5. Forni, Mario & Lippi, Marco, 2001. "The Generalized Dynamic Factor Model: Representation Theory," Econometric Theory, Cambridge University Press, vol. 17(06), pages 1113-1141, December.
  6. Cumby, Robert E & Obstfeld, Maurice, 1981. "A Note on Exchange-Rate Expectations and Nominal Interest Differentials: A Test of the Fisher Hypothesis," Journal of Finance, American Finance Association, vol. 36(3), pages 697-703, June.
  7. Mario Forni & Marc Hallin & Lucrezia Reichlin & Marco Lippi, 2000. "The generalised dynamic factor model: identification and estimation," ULB Institutional Repository 2013/10143, ULB -- Universite Libre de Bruxelles.
  8. Kugler, Peter & Weder, Beatrice, 2002. "The puzzle of the Swiss interest rate island : stylized facts and a new interpretation," HWWA Discussion Papers 168, Hamburg Institute of International Economics (HWWA).
  9. Fountas, Stilianos & Wu, Jyh-lin, 1999. "Testing for Real Interest Rate Convergence in European Countries," Scottish Journal of Political Economy, Scottish Economic Society, vol. 46(2), pages 158-74, May.
  10. Mishkin, Frederic S, 1984. " Are Real Interest Rates Equal across Countries? An Empirical Investigation of International Parity Conditions," Journal of Finance, American Finance Association, vol. 39(5), pages 1345-57, December.
  11. Christian Dreger & Christian Schumacher, 2003. "Are Real Interest Rates Cointegrated? Further evidence based on paneleconometric methods," Swiss Journal of Economics and Statistics (SJES), Swiss Society of Economics and Statistics (SSES), vol. 139(I), pages 41-53, March.
  12. Stock, James H & Watson, Mark W, 2002. "Macroeconomic Forecasting Using Diffusion Indexes," Journal of Business & Economic Statistics, American Statistical Association, vol. 20(2), pages 147-62, April.
Full references (including those not matched with items on IDEAS)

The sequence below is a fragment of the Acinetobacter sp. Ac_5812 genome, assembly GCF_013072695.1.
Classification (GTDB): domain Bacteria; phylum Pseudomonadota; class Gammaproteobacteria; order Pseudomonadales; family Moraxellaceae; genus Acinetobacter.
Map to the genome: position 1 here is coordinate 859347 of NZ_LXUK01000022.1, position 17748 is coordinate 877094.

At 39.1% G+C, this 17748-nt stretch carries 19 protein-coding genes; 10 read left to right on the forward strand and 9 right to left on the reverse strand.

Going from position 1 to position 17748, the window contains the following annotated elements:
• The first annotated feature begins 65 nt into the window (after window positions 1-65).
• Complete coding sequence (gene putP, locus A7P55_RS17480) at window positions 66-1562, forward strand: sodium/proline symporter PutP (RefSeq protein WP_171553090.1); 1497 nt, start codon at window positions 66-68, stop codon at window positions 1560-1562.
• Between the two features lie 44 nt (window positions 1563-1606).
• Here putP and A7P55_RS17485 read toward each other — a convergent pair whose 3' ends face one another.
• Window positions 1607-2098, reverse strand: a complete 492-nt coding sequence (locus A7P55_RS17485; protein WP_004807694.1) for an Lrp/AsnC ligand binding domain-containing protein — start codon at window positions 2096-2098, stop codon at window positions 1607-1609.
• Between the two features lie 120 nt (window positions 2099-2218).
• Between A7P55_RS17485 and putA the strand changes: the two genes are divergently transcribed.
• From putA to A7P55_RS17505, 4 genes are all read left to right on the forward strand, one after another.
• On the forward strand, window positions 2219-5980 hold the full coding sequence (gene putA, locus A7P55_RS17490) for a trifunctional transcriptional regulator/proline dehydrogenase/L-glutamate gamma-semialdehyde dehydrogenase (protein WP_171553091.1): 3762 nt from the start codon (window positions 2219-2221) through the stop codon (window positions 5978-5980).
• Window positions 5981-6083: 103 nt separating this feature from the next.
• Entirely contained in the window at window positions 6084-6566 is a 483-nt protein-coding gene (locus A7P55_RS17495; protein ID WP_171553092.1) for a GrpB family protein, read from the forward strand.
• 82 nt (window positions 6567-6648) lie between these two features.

This item is not listed on Wikipedia, on a reading list or among the top items on IDEAS.

When requesting a correction, please mention this item's handle: RePEc:ses:arsjes:2004-iii-2. See general information about how to correct material in RePEc.

For technical questions regarding this item, or to correct its authors, title, abstract, bibliographic or download information, contact: (Peter Steiner)

If you have authored this item and are not yet registered with RePEc, we encourage you to do it here. This allows to link your profile to this item. It also allows you to accept potential citations to this item that we are uncertain about.

If references are entirely missing, you can add them using this form.

If the full references list an item that is present in RePEc, but the system did not link to it, you can help with this form.

If you know of missing items citing this one, you can help us creating those links by adding the relevant references in the same way as above, for each refering item. If you are a registered author of this item, you may also want to check the "citations" tab in your profile, as there may be some citations waiting for confirmation.

Please note that corrections may take a couple of weeks to filter through the various RePEc services.

This information is provided to you by IDEAS at the Research Division of the Federal Reserve Bank of St. Louis using RePEc data.